Funded by the European Union and the Council of Europe, Implemented by the Council of EuropeThe main partners were: Offices of the Prosecutors General, Ministries of Interior, Academies of Justice, Prosecutors’ Training Centres, Police Academies, supervisory, investigative and complaints handling structures, executive, judicial and legislative institutions, Ombudsman institutions, Bar Associations, OPCAT bodies, NGOs.

 The target groups included prosecutors, law enforcement officials, staff of supervisory, investigative and complaints handling structures, judges, lawyers, high level representatives and legal staff of executive and legislative institutions, legal staff of Ombudsman institutions, OPCAT bodies and NGOs.

The main objectives were to develop national capacities for combating ill-treatment by law enforcement agencies and investigative institutions, including strengthening the effectiveness of investigations of allegations of ill-treatment, through the improvement of the regulatory framework and institutional/operational systems for the prevention of ill-treatment and effective investigation of complaints, leading to imposition of sanctions, based on European and international human rights norms and standards, and the strengthening of the capacity of key groups of legal professionals to apply these standards in their daily work.

The following outputs were delivered and results were achieved:

  1. Negotiations and reinforced dialogue in all five beneficiary countries with the national partners who confirmed their commitment, and the state partners, who were willing in general to deal with this issue and to contribute to achieving the Project’s objectives (although some hesitations from the Ministries of Interior).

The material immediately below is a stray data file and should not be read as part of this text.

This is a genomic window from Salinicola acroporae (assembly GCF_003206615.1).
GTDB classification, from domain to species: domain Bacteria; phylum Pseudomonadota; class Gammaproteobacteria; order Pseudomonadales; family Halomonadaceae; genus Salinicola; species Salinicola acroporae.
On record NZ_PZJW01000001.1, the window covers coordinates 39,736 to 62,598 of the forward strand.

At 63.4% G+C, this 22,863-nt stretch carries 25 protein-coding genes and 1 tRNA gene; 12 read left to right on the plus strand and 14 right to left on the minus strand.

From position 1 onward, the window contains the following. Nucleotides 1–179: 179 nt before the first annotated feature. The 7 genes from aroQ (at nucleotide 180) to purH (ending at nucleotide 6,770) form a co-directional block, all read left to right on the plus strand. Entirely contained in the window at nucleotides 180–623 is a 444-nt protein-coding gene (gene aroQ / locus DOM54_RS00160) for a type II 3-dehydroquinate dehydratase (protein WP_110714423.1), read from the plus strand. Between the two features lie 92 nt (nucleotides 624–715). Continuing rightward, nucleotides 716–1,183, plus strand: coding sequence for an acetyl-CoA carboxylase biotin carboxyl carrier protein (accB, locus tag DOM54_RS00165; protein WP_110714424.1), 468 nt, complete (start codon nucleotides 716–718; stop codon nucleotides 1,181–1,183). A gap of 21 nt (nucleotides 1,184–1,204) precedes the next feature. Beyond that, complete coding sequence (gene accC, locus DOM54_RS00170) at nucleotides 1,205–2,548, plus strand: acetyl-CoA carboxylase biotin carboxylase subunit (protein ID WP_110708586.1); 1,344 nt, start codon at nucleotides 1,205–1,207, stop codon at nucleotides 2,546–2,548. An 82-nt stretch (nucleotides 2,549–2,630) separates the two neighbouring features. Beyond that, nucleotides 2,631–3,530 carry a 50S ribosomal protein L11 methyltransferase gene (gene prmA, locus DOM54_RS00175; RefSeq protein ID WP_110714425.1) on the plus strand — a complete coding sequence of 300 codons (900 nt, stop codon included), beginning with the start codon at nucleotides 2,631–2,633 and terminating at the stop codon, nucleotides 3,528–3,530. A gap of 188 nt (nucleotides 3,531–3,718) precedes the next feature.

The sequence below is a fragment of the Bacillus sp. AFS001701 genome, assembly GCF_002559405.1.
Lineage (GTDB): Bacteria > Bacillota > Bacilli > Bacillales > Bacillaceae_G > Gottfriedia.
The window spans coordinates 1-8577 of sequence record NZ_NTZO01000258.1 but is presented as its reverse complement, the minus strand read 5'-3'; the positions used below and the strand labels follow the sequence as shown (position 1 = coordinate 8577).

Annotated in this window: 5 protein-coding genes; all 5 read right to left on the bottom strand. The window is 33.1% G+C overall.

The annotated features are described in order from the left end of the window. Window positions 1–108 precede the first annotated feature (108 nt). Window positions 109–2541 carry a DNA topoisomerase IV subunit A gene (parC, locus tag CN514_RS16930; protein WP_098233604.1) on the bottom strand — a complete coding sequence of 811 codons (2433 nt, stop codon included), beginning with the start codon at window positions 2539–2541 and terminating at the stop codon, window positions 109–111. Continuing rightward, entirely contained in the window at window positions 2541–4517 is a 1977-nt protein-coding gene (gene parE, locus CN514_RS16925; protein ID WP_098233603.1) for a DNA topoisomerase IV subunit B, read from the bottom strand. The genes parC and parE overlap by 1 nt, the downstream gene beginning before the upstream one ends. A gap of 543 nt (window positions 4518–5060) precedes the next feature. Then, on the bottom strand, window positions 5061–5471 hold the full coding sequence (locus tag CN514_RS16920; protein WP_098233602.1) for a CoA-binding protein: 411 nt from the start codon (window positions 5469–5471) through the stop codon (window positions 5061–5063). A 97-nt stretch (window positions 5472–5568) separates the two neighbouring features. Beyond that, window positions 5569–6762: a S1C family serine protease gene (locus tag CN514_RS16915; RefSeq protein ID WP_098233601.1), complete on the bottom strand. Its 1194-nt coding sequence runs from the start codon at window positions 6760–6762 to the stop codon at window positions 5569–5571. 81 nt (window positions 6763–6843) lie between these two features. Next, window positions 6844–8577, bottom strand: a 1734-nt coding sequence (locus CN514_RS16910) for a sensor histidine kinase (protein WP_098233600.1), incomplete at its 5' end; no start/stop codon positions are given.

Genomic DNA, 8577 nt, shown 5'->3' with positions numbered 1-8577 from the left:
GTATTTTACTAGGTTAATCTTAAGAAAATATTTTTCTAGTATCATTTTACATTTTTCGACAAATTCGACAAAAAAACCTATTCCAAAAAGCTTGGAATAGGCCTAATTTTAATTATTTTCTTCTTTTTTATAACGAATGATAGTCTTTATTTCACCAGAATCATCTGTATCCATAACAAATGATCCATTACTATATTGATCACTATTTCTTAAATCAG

1. Concerning the improvement of the regulatory framework, procedures and mechanisms:
  • Country Reports served as a basis for action by the authorities to undertake concrete legislative and structural amendments, and ensure the concrete implementation of the recommendations.
  • No improvement of the internal regulatory framework in the key institutions. However, structural and legislative changes have proven to be a difficult task in the long-term, and the Project has not so far resulted in the establishment of fully independent investigative mechanisms.
  1. Concerning the application of European standards by legal professionals in their daily work:
  • Training of key groups of legal professionals, including judges, prosecutors and investigators, lawyers, law enforcement officers, Ombudsman institutions and human rights NGOs, with the support of the partner institutions.
  • Awareness on the application of the ECHR and CPT standards, and the ECtHR case law.
  • Training on the regulatory framework, procedures and mechanisms for the effective investigation of allegations of ill-treatment in their respective countries.
  • Successful training sessions have produced the necessary potential for future behavioural change in the beneficiary countries from ill-treatment.
  • Clear trend of increasing convictions of law enforcement officials in the beneficiary countries.
  • A number of court rulings have referred directly to the ECHR.

The Council of Europe ensured the follow up on these initiatives to implement the recommendations, in particular through a new Joint Programme between the European Union and the Council of Europe entitled “Reinforcing the fight against ill-treatment and impunity” (1 July 2011 – 31 March 2014).

SaveSave